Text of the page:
Where the piped stormwater network joins with the open channel network can often be a point at which numerous issues arise, particularly during flood events. At the upstream end of the system there can be large natural catchments which bring down large volumes of water and debris (gravel and vegetation) which result in blockage of intakes. At the downstream end of the piped stormwater network there will be a discharge point into either a natural stream or river or the coast. The dynamic nature of these boundaries, particularly with regard to aggrading bed levels can significantly affect the performance of the network.
In the large flood events in the Wellington Region in April/May 2015 there were significant issues at both the upstream and downstream ends of the piped stormwater network with intakes and outfalls being blocked or buried with gravel. At the upstream end of the system the common issue was gravel and vegetation that was bought down during the event blocked culvert intakes. At the downstream end of the network a number of stormwater outlets were blocked due to longer term build of river bed levels.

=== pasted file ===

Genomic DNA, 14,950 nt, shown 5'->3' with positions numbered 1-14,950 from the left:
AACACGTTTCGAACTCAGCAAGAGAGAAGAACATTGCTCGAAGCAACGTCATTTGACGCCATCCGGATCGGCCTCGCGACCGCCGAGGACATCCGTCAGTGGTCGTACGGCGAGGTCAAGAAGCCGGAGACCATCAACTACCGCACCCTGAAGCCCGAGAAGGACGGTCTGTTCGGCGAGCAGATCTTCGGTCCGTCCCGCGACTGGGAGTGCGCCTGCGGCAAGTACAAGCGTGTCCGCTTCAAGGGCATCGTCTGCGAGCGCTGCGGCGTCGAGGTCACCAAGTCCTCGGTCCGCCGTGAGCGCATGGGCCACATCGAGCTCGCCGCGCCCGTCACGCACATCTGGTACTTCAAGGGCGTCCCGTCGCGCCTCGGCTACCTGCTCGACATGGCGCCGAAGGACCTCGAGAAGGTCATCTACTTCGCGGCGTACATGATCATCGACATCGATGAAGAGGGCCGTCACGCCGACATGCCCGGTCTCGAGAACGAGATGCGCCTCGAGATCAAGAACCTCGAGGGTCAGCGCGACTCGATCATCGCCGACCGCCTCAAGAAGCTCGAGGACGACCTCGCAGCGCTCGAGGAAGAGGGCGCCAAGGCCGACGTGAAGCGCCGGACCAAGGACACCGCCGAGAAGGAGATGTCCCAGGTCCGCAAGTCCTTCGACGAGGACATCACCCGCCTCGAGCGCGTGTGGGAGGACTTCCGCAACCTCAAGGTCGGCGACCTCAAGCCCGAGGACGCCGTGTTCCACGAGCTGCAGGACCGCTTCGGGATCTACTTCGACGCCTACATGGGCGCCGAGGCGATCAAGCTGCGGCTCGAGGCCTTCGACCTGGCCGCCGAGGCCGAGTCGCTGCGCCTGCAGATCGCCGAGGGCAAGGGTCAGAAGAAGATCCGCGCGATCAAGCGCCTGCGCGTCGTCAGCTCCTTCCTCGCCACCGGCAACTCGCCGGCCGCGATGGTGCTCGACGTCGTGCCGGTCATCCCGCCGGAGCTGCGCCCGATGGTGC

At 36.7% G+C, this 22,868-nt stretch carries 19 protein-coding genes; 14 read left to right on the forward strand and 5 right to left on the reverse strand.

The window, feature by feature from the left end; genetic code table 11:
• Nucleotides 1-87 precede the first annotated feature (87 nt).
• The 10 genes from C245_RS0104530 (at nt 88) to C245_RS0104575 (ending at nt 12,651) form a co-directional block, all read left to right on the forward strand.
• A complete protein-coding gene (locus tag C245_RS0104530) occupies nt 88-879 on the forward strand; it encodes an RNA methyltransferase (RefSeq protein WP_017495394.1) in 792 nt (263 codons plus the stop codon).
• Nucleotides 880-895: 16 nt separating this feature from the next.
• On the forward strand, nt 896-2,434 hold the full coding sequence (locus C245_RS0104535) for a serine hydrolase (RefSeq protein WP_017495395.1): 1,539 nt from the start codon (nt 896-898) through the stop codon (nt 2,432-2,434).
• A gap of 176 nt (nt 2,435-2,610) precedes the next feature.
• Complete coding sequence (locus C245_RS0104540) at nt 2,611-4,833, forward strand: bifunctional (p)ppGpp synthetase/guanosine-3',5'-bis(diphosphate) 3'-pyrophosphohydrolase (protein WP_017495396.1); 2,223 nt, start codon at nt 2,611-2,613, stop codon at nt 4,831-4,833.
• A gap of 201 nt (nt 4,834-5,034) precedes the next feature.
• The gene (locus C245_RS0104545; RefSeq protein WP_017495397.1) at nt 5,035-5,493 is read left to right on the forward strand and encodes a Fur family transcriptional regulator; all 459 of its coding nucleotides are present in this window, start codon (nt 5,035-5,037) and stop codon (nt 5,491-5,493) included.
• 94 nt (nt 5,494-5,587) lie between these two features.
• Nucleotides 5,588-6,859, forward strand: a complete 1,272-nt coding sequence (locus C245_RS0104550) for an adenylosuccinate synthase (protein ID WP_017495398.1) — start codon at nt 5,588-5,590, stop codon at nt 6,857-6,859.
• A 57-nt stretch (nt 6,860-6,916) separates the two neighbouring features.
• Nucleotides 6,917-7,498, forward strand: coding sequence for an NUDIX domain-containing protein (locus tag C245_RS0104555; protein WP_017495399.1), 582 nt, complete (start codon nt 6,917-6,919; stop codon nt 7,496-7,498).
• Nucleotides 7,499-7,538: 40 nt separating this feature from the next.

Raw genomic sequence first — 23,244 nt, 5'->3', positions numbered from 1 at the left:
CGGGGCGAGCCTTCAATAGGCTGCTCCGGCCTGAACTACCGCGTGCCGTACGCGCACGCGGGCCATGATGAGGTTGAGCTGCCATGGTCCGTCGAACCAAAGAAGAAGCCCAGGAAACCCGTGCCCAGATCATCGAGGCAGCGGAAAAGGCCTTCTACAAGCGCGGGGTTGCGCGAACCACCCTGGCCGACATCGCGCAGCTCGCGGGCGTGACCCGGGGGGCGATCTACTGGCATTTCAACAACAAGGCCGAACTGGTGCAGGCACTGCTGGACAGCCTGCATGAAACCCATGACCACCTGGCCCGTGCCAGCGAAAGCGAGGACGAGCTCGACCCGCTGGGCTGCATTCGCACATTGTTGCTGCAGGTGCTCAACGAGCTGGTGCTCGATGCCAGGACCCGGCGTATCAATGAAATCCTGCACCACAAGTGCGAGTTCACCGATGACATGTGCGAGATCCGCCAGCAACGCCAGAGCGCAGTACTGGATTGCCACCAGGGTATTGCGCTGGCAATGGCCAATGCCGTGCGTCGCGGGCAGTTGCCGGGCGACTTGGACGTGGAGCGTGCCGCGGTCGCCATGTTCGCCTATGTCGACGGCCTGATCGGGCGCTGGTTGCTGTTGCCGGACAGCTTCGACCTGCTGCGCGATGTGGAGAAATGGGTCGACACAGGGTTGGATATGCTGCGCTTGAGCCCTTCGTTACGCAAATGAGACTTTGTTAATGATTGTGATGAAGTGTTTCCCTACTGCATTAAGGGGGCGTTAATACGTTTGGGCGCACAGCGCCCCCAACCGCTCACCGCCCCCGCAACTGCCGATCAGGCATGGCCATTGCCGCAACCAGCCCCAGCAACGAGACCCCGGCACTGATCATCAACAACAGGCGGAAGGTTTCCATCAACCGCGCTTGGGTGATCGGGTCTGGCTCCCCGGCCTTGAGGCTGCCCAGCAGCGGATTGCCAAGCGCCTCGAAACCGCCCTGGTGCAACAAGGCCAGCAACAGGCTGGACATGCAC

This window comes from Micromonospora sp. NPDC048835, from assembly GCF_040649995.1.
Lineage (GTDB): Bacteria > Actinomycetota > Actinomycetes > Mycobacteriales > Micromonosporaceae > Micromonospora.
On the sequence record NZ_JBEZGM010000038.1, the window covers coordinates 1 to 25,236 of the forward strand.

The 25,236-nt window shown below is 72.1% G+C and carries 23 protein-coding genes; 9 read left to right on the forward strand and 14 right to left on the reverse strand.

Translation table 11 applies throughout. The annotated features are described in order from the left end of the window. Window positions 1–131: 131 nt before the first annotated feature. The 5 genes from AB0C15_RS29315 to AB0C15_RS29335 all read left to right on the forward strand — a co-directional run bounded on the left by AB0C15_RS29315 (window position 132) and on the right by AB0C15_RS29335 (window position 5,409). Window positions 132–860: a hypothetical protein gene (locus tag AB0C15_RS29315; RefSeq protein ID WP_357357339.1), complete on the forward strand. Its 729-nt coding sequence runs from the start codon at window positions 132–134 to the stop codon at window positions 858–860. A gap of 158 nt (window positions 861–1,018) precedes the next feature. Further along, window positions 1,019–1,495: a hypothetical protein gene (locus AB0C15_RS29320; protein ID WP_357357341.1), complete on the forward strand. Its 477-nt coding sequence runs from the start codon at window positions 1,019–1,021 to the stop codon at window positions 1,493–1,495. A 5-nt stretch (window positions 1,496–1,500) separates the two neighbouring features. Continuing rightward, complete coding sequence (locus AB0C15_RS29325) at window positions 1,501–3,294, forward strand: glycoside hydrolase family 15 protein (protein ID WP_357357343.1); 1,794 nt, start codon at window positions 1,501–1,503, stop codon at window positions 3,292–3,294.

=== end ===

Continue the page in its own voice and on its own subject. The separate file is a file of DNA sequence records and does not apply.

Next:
The combined effect of the upstream and downstream blockages was significant overflows, surcharging and inundation of a large number of residential and commercial properties including most of the Porirua CBD.
This event highlighted the need for more active management of sediment and river bed levels in both the upstream and downstream channels to ensure the performance of the urban network is not compromised when it is most needed to function effectively.
In response to this event Wellington Water has initiated investigations to install sediment traps at all of the key locations where large upstream catchments meet with the stormwater network. A more active monitoring approach for critical reaches of the downstream river systems is also being developed in collaboration with Greater Wellington Regional Council to ensure that outlets remain functional.